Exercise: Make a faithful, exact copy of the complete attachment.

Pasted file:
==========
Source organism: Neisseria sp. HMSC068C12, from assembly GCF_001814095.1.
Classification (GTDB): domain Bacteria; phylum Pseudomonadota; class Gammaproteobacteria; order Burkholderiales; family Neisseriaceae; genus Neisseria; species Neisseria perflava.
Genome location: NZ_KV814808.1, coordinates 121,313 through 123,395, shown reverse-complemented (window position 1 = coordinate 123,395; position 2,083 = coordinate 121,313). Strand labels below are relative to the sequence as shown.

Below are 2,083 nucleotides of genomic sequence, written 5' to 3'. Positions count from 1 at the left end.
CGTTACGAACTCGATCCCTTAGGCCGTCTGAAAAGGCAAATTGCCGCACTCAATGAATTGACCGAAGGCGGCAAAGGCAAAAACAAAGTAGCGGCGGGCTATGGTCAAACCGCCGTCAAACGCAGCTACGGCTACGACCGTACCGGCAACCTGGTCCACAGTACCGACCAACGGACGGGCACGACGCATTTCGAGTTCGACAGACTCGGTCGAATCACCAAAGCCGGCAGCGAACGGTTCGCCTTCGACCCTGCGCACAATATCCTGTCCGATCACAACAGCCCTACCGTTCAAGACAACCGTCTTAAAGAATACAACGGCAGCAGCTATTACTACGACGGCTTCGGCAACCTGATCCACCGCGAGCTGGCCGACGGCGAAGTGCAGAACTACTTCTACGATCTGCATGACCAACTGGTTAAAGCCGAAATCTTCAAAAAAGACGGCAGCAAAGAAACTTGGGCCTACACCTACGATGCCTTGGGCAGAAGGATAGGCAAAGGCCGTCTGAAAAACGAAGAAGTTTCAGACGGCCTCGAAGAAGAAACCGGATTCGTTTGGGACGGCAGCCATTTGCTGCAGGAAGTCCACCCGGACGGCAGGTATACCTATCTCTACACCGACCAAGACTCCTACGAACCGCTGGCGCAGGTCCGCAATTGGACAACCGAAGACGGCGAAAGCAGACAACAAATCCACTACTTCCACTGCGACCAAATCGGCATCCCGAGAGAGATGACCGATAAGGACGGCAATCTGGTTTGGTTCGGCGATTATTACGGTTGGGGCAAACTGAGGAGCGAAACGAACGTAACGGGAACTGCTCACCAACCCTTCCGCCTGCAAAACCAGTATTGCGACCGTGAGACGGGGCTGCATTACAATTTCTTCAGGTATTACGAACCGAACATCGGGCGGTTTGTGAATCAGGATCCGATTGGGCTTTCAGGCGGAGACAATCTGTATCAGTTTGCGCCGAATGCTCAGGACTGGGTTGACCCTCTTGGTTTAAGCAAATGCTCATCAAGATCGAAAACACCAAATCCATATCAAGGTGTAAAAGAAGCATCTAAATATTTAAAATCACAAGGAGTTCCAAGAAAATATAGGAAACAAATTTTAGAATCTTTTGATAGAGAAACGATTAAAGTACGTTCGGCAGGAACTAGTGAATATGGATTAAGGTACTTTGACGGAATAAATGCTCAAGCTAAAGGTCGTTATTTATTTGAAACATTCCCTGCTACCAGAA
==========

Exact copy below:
Source organism: Neisseria sp. HMSC068C12, from assembly GCF_001814095.1.
Classification (GTDB): domain Bacteria; phylum Pseudomonadota; class Gammaproteobacteria; order Burkholderiales; family Neisseriaceae; genus Neisseria; species Neisseria perflava.
Genome location: NZ_KV814808.1, coordinates 121,313 through 123,395, shown reverse-complemented (window position 1 = coordinate 123,395; position 2,083 = coordinate 121,313). Strand labels below are relative to the sequence as shown.

Below are 2,083 nucleotides of genomic sequence, written 5' to 3'. Positions count from 1 at the left end.
CGTTACGAACTCGATCCCTTAGGCCGTCTGAAAAGGCAAATTGCCGCACTCAATGAATTGACCGAAGGCGGCAAAGGCAAAAACAAAGTAGCGGCGGGCTATGGTCAAACCGCCGTCAAACGCAGCTACGGCTACGACCGTACCGGCAACCTGGTCCACAGTACCGACCAACGGACGGGCACGACGCATTTCGAGTTCGACAGACTCGGTCGAATCACCAAAGCCGGCAGCGAACGGTTCGCCTTCGACCCTGCGCACAATATCCTGTCCGATCACAACAGCCCTACCGTTCAAGACAACCGTCTTAAAGAATACAACGGCAGCAGCTATTACTACGACGGCTTCGGCAACCTGATCCACCGCGAGCTGGCCGACGGCGAAGTGCAGAACTACTTCTACGATCTGCATGACCAACTGGTTAAAGCCGAAATCTTCAAAAAAGACGGCAGCAAAGAAACTTGGGCCTACACCTACGATGCCTTGGGCAGAAGGATAGGCAAAGGCCGTCTGAAAAACGAAGAAGTTTCAGACGGCCTCGAAGAAGAAACCGGATTCGTTTGGGACGGCAGCCATTTGCTGCAGGAAGTCCACCCGGACGGCAGGTATACCTATCTCTACACCGACCAAGACTCCTACGAACCGCTGGCGCAGGTCCGCAATTGGACAACCGAAGACGGCGAAAGCAGACAACAAATCCACTACTTCCACTGCGACCAAATCGGCATCCCGAGAGAGATGACCGATAAGGACGGCAATCTGGTTTGGTTCGGCGATTATTACGGTTGGGGCAAACTGAGGAGCGAAACGAACGTAACGGGAACTGCTCACCAACCCTTCCGCCTGCAAAACCAGTATTGCGACCGTGAGACGGGGCTGCATTACAATTTCTTCAGGTATTACGAACCGAACATCGGGCGGTTTGTGAATCAGGATCCGATTGGGCTTTCAGGCGGAGACAATCTGTATCAGTTTGCGCCGAATGCTCAGGACTGGGTTGACCCTCTTGGTTTAAGCAAATGCTCATCAAGATCGAAAACACCAAATCCATATCAAGGTGTAAAAGAAGCATCTAAATATTTAAAATCACAAGGAGTTCCAAGAAAATATAGGAAACAAATTTTAGAATCTTTTGATAGAGAAACGATTAAAGTACGTTCGGCAGGAACTAGTGAATATGGATTAAGGTACTTTGACGGAATAAATGCTCAAGCTAAAGGTCGTTATTTATTTGAAACATTCCCTGCTACCAGAA